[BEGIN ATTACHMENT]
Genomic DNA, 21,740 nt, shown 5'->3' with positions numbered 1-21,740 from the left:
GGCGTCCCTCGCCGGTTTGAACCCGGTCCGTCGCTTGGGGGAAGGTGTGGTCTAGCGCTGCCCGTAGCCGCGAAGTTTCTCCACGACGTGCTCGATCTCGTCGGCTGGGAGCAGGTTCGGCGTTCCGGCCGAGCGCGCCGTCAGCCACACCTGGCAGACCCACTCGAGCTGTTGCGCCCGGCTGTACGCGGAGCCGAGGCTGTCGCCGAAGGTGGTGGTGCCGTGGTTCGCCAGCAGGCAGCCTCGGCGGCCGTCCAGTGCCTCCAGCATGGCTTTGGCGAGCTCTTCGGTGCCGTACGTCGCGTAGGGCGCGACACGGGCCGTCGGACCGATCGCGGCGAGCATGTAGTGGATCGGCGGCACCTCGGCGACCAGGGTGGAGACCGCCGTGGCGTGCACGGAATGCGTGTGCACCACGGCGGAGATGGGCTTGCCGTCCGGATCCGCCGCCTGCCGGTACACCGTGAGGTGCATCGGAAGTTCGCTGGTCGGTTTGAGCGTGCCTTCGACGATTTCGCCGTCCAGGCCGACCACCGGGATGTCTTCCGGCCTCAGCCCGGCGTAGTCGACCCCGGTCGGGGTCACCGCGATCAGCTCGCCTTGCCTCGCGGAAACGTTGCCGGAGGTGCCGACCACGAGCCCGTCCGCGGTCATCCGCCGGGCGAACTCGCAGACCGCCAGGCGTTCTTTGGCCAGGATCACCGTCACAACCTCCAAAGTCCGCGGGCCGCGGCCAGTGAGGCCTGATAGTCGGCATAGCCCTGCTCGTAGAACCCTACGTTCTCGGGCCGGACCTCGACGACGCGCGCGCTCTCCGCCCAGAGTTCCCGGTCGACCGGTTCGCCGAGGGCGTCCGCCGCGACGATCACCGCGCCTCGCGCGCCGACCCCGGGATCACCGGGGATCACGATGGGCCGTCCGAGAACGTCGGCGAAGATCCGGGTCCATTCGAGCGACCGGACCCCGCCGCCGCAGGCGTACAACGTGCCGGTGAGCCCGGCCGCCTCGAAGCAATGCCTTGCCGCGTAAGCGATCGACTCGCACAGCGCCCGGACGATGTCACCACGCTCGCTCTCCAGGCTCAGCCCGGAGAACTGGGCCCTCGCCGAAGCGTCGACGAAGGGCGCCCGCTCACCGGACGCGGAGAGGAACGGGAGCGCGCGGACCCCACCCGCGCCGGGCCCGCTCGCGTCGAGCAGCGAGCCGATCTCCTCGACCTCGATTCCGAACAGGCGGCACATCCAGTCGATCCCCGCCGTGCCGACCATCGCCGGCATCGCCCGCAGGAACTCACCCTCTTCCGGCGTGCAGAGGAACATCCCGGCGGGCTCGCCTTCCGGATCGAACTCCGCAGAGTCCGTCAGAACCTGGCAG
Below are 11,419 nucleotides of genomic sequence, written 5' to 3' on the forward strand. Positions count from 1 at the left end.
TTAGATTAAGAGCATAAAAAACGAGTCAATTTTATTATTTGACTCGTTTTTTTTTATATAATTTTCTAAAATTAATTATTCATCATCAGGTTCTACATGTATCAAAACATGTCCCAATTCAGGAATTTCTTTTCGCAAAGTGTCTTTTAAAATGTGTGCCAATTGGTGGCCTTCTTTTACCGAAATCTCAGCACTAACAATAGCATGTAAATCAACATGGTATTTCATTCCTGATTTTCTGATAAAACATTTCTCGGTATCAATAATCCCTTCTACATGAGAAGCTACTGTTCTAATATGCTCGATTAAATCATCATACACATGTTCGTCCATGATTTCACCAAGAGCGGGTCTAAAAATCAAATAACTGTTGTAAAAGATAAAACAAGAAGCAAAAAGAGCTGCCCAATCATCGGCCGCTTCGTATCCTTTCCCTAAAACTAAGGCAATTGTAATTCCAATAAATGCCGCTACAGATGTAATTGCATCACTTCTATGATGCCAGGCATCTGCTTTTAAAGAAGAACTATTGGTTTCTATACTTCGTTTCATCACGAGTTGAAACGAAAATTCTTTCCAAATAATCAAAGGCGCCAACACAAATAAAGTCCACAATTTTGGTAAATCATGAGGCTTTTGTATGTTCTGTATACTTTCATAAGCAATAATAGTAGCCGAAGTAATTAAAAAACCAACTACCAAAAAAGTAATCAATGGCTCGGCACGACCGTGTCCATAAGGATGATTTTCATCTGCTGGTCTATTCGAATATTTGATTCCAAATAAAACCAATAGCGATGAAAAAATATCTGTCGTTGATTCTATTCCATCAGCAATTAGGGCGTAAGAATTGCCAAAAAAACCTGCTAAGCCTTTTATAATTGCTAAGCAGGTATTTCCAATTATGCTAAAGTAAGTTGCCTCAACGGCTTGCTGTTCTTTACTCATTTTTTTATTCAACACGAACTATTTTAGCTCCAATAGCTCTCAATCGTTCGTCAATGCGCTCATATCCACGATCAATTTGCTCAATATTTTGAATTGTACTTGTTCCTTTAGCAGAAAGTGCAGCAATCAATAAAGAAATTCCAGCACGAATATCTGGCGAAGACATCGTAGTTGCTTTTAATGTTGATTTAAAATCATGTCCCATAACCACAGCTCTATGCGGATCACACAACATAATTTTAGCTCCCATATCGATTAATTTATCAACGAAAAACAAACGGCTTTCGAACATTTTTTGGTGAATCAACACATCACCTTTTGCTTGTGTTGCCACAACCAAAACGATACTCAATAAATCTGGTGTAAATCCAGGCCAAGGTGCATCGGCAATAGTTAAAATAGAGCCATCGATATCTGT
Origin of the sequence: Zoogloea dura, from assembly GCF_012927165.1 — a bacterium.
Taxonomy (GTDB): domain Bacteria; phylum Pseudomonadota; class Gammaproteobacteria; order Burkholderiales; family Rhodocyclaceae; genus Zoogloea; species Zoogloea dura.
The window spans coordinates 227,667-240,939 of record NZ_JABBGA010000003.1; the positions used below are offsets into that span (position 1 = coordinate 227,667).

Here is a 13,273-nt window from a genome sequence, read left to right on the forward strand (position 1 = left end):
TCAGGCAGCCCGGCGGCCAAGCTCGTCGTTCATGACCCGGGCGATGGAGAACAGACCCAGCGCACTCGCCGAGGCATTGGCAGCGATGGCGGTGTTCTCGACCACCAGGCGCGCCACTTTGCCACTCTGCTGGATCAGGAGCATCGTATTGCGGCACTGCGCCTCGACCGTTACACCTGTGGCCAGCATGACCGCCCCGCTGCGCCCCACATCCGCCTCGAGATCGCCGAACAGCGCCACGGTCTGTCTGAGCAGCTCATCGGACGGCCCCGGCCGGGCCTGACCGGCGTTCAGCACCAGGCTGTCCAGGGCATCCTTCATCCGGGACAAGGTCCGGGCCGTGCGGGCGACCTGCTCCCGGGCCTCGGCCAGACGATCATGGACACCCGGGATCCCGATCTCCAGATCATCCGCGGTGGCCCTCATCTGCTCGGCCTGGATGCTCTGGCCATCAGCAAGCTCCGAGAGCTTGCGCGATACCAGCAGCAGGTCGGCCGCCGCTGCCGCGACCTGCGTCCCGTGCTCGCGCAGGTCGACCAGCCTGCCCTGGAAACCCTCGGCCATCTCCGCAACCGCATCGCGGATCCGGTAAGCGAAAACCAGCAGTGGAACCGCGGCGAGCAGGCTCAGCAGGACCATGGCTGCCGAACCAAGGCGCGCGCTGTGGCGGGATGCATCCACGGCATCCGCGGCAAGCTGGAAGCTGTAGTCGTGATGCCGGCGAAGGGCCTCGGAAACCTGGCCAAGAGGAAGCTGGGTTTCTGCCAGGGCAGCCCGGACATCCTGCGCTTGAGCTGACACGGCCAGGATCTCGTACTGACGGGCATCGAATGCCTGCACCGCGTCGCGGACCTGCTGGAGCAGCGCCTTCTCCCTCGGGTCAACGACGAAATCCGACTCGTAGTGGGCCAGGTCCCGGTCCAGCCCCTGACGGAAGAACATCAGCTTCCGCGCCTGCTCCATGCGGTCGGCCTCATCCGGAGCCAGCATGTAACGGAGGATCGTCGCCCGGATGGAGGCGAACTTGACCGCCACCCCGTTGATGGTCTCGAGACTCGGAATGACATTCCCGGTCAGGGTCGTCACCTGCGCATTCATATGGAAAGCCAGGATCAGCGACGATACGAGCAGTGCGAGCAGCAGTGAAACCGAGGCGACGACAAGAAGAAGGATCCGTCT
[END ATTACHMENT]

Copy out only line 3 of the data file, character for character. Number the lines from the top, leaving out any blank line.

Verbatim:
Below are 11,419 nucleotides of genomic sequence, written 5' to 3' on the forward strand. Positions count from 1 at the left end.